Local writer creates portrait of Oregon


My first impression of George Venn’s book, “Beaver’s Fire,” was one of a depth and range that encompasses more than its ostensible scope of a portfolio of the region’s past four decades.

Poetry, fiction, non-fiction and photography intermingle to produce a portrait of Eastern Oregon and the Northwest through a literary lens. Venn is involved in many of these pieces as writer, editor, researcher or participant in some fashion, and his style and aesthetic permeate the collection.

The title refers to a Nez Perce myth about beavers stealing fire from the Pine Trees and gifting it to all the other trees. And so, with this volume, Venn gives the fire of the literary spirit of the Northwest to its readers, writers and artists. Each piece draws the reader more deeply into a contemplation of space, place and the way in which writers (poets in particular, it seems), seek to represent that space, their experience and relationship to it, and the experiences of those who have lived there, past and present.

The collected pieces are organized in reverse order by date of publication. The topics move through time and around the globe while firmly rooted in the Northwest, a region Venn defines as Washington, Oregon, Idaho, and Montana. Fred Hill’s photography and letters take us to World War II and the Philippines, C.E.S. Woods’ diary takes us to the 1880s from Sitka, Alaska, to Montana, and author interviews, workshops and symposiums range throughout Oregon. The collection is also a reminder of how personal documents, letters and diaries may become historical records and literary treasures.

Not only a collection of pieces from the Northwest, the works themselves reflect on the writing and state of literature in the Northwest. They reinforce the notion that literature is about, “the relationships between people and the space around them,” according to a 1976 essay, “The Search for Sacred Space in Western American Literature.”

The works continually contribute to and reinforce Venn’s premise that regional is not “provincial” but a “microcosm.” One of the final pieces in the collection, St. John’s essay emphasizes Venn’s argument, “we seem to equate cultural achievement only with large populations.” This repetition indicates to me that Venn believes these issues are relevant 40 years later.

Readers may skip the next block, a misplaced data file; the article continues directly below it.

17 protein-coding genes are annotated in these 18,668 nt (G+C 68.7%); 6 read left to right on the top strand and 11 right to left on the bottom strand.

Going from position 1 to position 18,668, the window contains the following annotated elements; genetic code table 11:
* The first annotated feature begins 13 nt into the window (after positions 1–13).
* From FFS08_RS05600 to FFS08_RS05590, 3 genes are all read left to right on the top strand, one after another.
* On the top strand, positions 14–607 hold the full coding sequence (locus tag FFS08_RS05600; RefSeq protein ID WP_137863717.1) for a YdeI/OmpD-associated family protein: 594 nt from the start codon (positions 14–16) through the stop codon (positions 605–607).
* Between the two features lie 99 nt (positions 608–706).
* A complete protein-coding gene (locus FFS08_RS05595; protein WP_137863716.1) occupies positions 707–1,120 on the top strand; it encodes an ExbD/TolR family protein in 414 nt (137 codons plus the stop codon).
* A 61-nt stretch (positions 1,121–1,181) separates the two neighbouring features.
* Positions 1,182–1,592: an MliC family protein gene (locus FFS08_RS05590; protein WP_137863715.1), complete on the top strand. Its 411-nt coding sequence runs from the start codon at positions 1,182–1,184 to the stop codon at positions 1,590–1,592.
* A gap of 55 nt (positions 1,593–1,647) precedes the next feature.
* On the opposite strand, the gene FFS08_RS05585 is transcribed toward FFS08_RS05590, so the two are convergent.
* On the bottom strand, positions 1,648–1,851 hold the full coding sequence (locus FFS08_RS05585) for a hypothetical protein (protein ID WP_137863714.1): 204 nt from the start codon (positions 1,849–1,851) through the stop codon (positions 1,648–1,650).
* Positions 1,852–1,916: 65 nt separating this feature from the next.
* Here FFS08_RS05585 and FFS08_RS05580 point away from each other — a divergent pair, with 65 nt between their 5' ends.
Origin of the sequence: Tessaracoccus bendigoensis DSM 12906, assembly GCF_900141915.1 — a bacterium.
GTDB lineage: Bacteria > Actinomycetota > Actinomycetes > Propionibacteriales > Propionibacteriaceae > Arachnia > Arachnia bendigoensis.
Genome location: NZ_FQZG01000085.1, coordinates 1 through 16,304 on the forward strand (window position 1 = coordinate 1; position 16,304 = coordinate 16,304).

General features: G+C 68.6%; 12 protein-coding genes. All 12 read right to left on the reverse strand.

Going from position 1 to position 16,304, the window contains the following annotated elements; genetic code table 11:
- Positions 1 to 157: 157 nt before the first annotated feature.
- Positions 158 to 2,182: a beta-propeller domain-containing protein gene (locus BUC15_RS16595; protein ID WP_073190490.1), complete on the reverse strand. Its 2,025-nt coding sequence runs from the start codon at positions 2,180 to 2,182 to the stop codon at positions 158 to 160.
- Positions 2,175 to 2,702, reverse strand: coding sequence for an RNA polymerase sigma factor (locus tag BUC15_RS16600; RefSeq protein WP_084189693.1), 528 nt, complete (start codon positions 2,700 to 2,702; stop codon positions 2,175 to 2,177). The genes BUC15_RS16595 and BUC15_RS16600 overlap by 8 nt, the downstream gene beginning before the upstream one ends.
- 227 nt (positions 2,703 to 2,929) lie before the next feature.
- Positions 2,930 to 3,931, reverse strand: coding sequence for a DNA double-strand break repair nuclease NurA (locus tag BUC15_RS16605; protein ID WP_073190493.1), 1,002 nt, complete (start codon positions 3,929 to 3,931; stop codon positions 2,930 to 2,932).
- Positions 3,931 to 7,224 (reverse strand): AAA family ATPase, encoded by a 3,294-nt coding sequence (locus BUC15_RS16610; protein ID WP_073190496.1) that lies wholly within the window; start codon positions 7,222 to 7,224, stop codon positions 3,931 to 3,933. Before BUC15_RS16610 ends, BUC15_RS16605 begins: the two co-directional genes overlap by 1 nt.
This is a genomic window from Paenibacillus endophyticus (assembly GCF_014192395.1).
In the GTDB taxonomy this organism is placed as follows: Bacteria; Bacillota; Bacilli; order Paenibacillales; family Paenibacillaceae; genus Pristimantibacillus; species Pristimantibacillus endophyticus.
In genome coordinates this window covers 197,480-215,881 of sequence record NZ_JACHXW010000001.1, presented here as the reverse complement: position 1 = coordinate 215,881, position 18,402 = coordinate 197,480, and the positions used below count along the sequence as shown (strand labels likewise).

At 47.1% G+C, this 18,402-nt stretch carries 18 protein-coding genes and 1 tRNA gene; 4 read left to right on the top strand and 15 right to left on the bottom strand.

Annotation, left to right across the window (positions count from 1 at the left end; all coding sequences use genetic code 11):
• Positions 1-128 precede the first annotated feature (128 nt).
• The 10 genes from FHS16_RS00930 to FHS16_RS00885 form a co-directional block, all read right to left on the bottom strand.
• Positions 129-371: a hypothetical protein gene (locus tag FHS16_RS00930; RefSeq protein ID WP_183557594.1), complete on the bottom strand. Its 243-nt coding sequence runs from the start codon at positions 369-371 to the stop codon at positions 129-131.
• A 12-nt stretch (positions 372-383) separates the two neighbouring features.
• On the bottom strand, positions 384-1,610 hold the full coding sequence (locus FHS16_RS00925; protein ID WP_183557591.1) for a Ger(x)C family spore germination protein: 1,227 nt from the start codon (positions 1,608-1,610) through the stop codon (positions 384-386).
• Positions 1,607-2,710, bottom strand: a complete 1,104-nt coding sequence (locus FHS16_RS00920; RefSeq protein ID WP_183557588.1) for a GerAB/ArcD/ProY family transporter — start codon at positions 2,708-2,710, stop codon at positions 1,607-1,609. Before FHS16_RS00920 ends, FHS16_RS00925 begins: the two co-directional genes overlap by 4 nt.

The power of a regional collection, as a native Oregonian, has an emotional as well as an intellectual effect. Marsha Hill keeping Fred’s hundreds of letters, Wood’s disgust with the violence of the Nez Perce war and Elizabeth Gurley Flynn’s passion for free speech were deeply moving. This link also revealed my own biases about Oregon literature and history: It’s not interesting, it doesn’t really exist outside of Ursula Le Guin, I’m sick of reading about the Oregon Trail.

This portfolio is a reminder of the scope of Oregon literature, of the collections already in existence, and of the ongoing need to tend to both past and future writers and creators. My to-read list has expanded.

Many of the pieces noted the lack of representation of Northwest writers in national collections, while remembering that William Stafford was the most-read poet of his day.

This tendency grew a bit wearisome, and made me wonder if emphasizing the past neglect of Northwest literary contributions, especially those of Eastern Oregon, promotes the creation of more, or is it simply a tantrum? Where do we look forward, to what current and recent and future writers and works do we look to continue our journey in this place we call home?

Do we still suffer from the tendency Venn describes as “outsiders must praise regional artists before their own people will claim them,” as was the case in his 1973 lecture,
“The Literature of Eastern Oregon?”

Of the six pieces from the 2000s, only two were on contemporary works, and one of those was a symposium. The other four focused on historical figures or myths, but I felt there was a lack of recently created works.

My curiosity has been piqued. Perhaps then, Venn has accomplished his goal: I want to read more of the texts referenced in this portfolio, I want to seek out newer regional works, and I have a deeper appreciation for the literature and history of where I live. This is a wonderful collection to which one may return again and again.

Please note, I received a free copy of this book from the author in exchange for an honest review.

Rose Peacock is a technician at Cook Memorial Library in La Grande.

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